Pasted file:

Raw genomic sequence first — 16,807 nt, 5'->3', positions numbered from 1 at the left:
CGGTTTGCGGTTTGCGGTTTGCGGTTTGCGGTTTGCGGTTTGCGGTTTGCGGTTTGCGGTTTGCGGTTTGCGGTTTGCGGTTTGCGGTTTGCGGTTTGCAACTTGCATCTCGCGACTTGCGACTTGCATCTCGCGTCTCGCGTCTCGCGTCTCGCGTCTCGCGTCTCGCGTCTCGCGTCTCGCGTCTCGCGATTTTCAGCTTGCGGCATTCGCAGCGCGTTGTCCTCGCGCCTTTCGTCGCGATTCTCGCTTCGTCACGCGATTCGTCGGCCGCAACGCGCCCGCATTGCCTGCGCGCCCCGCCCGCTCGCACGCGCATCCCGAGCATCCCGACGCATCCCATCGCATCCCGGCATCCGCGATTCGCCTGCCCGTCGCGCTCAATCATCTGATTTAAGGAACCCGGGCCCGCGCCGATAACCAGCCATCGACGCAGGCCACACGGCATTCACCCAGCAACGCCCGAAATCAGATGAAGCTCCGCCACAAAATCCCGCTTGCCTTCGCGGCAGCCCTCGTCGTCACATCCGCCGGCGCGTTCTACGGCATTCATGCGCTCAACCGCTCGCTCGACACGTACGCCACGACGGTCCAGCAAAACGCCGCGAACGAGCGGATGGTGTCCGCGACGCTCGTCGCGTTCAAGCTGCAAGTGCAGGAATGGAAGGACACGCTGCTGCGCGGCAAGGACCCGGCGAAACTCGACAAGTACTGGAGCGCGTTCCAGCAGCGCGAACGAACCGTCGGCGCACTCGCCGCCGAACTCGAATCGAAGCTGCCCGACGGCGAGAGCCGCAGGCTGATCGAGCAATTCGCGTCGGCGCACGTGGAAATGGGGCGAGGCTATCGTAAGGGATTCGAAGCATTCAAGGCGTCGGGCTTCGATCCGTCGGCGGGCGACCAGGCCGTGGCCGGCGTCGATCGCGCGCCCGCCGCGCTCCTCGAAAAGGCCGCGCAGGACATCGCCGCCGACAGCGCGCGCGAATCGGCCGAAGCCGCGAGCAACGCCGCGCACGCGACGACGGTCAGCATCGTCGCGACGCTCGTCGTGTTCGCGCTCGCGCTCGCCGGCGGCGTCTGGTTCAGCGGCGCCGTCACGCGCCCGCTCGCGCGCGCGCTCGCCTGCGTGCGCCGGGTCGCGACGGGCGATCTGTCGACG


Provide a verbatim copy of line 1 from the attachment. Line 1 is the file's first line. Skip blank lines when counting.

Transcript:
Raw genomic sequence first — 16,807 nt, 5'->3', positions numbered from 1 at the left: